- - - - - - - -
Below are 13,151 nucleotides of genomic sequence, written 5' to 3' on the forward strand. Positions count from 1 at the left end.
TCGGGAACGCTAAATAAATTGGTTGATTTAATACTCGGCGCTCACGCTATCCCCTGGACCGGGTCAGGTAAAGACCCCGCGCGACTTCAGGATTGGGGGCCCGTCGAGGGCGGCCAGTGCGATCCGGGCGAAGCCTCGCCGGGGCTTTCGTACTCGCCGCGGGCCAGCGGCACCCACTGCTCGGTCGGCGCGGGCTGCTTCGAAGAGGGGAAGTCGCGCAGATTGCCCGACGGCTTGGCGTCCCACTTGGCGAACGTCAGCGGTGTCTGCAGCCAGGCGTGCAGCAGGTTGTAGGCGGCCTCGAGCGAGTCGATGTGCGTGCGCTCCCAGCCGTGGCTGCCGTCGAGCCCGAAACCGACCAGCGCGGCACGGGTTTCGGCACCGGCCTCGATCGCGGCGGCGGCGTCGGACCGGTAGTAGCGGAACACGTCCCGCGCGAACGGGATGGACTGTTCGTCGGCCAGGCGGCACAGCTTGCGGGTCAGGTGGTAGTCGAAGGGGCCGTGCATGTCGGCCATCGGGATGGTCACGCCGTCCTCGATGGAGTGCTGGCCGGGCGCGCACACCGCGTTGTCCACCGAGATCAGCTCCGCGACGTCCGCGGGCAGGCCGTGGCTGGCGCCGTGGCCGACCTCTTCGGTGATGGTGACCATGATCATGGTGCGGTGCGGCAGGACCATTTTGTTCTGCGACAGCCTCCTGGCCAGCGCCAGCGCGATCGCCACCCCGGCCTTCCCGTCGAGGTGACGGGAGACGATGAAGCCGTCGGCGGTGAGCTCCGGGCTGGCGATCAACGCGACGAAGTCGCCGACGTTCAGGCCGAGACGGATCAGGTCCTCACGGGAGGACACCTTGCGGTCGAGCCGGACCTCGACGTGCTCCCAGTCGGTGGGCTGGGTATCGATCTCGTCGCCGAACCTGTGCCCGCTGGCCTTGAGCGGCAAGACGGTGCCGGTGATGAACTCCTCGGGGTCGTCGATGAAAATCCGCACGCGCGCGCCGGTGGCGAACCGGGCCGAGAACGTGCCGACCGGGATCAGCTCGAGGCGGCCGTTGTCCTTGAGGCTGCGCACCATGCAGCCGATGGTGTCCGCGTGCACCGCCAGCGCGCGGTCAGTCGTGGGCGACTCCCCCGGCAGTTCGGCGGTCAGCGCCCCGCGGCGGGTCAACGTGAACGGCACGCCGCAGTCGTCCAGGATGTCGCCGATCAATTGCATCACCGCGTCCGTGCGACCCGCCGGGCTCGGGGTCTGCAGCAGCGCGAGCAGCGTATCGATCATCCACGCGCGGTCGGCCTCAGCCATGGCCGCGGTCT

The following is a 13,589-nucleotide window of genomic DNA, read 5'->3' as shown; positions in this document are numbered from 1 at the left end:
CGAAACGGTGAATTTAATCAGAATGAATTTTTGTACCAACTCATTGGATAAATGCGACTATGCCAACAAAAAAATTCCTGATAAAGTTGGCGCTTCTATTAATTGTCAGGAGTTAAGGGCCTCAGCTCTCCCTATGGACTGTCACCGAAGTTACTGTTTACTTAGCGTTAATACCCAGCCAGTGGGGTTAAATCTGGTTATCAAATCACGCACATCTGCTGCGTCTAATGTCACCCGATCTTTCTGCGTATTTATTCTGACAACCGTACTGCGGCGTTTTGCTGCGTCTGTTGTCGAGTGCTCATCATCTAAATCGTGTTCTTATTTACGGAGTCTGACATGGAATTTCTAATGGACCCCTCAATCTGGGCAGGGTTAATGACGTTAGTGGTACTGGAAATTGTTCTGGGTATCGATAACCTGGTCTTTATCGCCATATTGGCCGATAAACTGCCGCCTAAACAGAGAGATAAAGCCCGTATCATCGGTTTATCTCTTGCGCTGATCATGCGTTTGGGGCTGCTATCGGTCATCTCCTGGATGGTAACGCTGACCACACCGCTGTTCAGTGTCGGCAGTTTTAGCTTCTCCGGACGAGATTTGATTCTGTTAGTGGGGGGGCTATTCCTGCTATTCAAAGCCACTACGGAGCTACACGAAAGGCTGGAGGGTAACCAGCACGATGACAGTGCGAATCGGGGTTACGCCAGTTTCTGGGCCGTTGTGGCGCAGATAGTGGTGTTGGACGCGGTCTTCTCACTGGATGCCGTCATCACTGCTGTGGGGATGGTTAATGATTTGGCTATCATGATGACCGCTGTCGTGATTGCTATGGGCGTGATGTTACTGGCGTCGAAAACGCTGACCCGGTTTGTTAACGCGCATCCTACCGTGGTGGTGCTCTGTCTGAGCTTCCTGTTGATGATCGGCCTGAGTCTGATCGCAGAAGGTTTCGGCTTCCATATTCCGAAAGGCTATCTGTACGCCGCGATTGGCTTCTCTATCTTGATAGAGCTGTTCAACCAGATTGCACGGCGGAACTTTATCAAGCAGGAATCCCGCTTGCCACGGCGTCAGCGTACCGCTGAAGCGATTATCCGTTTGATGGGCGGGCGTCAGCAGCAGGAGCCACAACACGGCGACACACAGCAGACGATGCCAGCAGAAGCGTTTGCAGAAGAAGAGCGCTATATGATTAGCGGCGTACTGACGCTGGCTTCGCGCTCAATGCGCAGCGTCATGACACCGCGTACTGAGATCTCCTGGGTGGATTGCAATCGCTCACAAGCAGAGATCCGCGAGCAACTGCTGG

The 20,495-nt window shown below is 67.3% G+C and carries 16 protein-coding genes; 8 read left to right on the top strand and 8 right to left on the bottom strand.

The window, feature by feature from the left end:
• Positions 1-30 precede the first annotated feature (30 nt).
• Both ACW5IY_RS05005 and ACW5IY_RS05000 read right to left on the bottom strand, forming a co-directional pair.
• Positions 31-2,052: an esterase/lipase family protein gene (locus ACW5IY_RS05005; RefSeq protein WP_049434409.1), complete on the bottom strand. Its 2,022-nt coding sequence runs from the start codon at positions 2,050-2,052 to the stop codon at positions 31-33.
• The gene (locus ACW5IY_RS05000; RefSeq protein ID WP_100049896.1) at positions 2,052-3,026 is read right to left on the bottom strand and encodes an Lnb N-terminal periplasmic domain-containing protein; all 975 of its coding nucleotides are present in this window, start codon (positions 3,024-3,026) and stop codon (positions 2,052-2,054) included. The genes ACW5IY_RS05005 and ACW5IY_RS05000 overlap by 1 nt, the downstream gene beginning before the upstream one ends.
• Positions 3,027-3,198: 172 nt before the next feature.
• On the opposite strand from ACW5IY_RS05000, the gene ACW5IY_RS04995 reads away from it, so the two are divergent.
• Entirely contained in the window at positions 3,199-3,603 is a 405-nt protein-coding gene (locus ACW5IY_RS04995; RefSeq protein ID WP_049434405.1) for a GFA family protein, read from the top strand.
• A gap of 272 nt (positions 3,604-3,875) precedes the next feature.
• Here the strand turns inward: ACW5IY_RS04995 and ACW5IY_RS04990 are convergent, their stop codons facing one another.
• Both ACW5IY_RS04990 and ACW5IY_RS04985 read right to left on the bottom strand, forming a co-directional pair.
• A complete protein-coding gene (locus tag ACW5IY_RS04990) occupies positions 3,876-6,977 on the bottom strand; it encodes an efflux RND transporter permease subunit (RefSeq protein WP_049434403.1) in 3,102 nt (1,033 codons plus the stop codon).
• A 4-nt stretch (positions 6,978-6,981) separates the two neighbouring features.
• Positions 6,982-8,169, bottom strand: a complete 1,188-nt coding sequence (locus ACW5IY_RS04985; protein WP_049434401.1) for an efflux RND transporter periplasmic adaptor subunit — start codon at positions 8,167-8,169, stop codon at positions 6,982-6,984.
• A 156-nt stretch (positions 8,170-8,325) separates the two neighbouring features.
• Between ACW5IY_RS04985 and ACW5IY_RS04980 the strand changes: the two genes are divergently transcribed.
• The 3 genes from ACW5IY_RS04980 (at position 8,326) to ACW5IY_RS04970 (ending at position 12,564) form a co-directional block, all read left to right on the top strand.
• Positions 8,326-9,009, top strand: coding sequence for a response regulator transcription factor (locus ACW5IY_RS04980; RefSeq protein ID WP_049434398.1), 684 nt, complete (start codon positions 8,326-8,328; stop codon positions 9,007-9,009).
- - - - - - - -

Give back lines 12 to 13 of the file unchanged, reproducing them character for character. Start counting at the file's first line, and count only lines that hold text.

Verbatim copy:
• On the opposite strand from ACW5IY_RS05000, the gene ACW5IY_RS04995 reads away from it, so the two are divergent.
• Entirely contained in the window at positions 3,199-3,603 is a 405-nt protein-coding gene (locus ACW5IY_RS04995; RefSeq protein ID WP_049434405.1) for a GFA family protein, read from the top strand.